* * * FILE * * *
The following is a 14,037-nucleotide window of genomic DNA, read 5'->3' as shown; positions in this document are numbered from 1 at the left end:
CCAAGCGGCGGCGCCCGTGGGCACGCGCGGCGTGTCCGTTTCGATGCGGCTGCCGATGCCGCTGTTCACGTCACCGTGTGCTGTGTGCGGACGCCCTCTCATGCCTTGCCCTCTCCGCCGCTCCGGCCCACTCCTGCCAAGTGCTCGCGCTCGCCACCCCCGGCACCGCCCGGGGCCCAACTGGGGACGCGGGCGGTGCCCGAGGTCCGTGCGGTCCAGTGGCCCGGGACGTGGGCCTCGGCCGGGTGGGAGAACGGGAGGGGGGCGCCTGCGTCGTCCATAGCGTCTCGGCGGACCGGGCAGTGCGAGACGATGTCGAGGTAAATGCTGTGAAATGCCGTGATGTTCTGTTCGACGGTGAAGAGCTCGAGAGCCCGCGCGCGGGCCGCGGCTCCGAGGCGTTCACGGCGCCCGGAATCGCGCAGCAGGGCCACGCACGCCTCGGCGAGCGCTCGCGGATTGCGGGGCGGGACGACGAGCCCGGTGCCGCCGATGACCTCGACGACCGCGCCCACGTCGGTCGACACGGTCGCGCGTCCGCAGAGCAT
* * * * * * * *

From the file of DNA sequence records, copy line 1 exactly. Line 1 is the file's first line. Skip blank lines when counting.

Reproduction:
The following is a 14,037-nucleotide window of genomic DNA, read 5'->3' as shown; positions in this document are numbered from 1 at the left end: